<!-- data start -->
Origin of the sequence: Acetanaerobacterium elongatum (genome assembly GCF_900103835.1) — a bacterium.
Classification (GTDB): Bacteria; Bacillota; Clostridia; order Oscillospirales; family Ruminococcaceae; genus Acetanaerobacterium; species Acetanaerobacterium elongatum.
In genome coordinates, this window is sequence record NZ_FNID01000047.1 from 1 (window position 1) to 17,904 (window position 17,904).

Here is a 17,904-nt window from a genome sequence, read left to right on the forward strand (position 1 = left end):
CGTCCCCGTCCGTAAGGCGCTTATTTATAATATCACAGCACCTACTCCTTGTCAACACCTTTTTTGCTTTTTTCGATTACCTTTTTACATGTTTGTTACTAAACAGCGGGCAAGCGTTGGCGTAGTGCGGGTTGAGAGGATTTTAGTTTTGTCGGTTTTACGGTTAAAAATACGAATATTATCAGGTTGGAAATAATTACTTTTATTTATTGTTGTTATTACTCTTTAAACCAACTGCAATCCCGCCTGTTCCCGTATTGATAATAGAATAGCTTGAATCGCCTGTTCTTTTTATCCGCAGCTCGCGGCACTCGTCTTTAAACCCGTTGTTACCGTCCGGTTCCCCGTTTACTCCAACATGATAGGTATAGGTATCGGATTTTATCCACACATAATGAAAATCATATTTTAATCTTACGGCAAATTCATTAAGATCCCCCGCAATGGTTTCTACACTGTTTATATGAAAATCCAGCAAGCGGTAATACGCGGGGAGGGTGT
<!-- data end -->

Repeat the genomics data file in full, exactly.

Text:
Origin of the sequence: Acetanaerobacterium elongatum (genome assembly GCF_900103835.1) — a bacterium.
Classification (GTDB): Bacteria; Bacillota; Clostridia; order Oscillospirales; family Ruminococcaceae; genus Acetanaerobacterium; species Acetanaerobacterium elongatum.
In genome coordinates, this window is sequence record NZ_FNID01000047.1 from 1 (window position 1) to 17,904 (window position 17,904).

Here is a 17,904-nt window from a genome sequence, read left to right on the forward strand (position 1 = left end):
CGTCCCCGTCCGTAAGGCGCTTATTTATAATATCACAGCACCTACTCCTTGTCAACACCTTTTTTGCTTTTTTCGATTACCTTTTTACATGTTTGTTACTAAACAGCGGGCAAGCGTTGGCGTAGTGCGGGTTGAGAGGATTTTAGTTTTGTCGGTTTTACGGTTAAAAATACGAATATTATCAGGTTGGAAATAATTACTTTTATTTATTGTTGTTATTACTCTTTAAACCAACTGCAATCCCGCCTGTTCCCGTATTGATAATAGAATAGCTTGAATCGCCTGTTCTTTTTATCCGCAGCTCGCGGCACTCGTCTTTAAACCCGTTGTTACCGTCCGGTTCCCCGTTTACTCCAACATGATAGGTATAGGTATCGGATTTTATCCACACATAATGAAAATCATATTTTAATCTTACGGCAAATTCATTAAGATCCCCCGCAATGGTTTCTACACTGTTTATATGAAAATCCAGCAAGCGGTAATACGCGGGGAGGGTGT